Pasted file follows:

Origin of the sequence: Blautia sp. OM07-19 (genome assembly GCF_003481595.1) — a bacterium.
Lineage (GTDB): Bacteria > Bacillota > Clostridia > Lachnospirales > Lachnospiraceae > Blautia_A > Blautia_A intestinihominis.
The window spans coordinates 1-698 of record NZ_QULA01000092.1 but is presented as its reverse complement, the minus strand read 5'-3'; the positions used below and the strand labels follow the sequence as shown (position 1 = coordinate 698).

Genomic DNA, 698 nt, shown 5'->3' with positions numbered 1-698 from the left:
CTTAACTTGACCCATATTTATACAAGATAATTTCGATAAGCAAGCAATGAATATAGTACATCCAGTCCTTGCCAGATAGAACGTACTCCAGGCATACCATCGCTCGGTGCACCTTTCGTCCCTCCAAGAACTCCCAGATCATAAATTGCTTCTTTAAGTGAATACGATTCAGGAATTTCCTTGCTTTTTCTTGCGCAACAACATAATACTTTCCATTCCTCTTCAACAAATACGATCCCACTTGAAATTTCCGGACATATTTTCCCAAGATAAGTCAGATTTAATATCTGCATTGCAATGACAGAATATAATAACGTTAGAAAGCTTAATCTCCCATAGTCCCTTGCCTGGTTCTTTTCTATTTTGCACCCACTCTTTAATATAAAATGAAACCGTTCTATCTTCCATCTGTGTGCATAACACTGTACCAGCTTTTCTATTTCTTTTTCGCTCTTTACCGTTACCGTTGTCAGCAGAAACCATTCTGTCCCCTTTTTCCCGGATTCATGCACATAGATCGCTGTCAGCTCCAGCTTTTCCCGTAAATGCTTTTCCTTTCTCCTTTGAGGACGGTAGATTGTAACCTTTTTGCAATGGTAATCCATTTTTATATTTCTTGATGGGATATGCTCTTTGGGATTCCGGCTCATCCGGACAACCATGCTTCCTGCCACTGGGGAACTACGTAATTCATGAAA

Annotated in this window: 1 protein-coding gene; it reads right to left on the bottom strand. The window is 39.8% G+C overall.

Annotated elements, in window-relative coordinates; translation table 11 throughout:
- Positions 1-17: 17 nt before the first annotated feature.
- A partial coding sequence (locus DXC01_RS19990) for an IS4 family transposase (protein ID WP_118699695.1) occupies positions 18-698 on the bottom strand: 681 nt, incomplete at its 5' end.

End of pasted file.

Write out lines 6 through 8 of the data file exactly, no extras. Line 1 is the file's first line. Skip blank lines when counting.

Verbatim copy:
Annotated in this window: 1 protein-coding gene; it reads right to left on the bottom strand. The window is 39.8% G+C overall.

Annotated elements, in window-relative coordinates; translation table 11 throughout:
- Positions 1-17: 17 nt before the first annotated feature.